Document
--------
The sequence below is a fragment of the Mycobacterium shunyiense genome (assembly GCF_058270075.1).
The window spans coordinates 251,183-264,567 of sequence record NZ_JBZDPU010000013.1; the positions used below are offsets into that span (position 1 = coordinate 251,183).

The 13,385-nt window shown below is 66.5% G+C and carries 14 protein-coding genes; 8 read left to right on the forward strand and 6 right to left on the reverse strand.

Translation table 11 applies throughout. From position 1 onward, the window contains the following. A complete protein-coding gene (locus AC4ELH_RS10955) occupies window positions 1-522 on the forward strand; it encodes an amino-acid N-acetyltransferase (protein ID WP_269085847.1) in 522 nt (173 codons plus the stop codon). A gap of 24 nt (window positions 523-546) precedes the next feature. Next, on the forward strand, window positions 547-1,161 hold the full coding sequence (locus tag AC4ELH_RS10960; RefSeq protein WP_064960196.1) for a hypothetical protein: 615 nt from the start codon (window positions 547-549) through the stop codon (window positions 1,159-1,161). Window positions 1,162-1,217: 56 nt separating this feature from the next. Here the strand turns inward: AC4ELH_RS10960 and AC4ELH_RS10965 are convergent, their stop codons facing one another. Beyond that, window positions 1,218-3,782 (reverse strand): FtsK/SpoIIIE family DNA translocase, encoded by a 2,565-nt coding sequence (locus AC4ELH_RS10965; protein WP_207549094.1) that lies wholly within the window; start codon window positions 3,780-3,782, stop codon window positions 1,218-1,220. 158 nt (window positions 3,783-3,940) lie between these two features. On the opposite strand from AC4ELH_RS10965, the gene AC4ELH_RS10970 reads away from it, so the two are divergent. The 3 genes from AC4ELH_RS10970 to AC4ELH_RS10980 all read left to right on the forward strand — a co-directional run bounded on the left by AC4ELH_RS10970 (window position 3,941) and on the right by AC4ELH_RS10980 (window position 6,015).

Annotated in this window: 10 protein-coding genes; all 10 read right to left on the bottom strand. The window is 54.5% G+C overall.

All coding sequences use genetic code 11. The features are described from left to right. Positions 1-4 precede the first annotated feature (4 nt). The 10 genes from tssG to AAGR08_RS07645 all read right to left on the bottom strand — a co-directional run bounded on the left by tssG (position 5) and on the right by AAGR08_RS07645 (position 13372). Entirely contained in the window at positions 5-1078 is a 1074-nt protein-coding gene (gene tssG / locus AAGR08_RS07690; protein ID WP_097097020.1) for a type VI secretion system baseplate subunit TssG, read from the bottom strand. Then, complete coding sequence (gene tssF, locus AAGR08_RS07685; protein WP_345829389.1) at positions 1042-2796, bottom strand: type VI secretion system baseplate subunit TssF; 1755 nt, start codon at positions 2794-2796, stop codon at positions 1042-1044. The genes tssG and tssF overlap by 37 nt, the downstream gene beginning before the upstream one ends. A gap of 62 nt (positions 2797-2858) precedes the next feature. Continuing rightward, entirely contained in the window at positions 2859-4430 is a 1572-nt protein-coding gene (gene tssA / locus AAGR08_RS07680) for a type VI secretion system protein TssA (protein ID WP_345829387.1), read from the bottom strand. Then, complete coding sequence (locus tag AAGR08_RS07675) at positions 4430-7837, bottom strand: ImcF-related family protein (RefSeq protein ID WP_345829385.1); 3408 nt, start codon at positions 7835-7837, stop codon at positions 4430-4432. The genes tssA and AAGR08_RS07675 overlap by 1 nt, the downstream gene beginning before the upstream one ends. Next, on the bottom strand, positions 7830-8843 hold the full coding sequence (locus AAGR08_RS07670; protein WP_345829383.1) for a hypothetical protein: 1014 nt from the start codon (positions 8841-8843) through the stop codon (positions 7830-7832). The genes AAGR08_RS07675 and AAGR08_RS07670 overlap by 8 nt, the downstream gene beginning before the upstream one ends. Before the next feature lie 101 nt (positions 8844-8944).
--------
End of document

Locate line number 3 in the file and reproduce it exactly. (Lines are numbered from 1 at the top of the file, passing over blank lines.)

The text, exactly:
The 13,385-nt window shown below is 66.5% G+C and carries 14 protein-coding genes; 8 read left to right on the forward strand and 6 right to left on the reverse strand.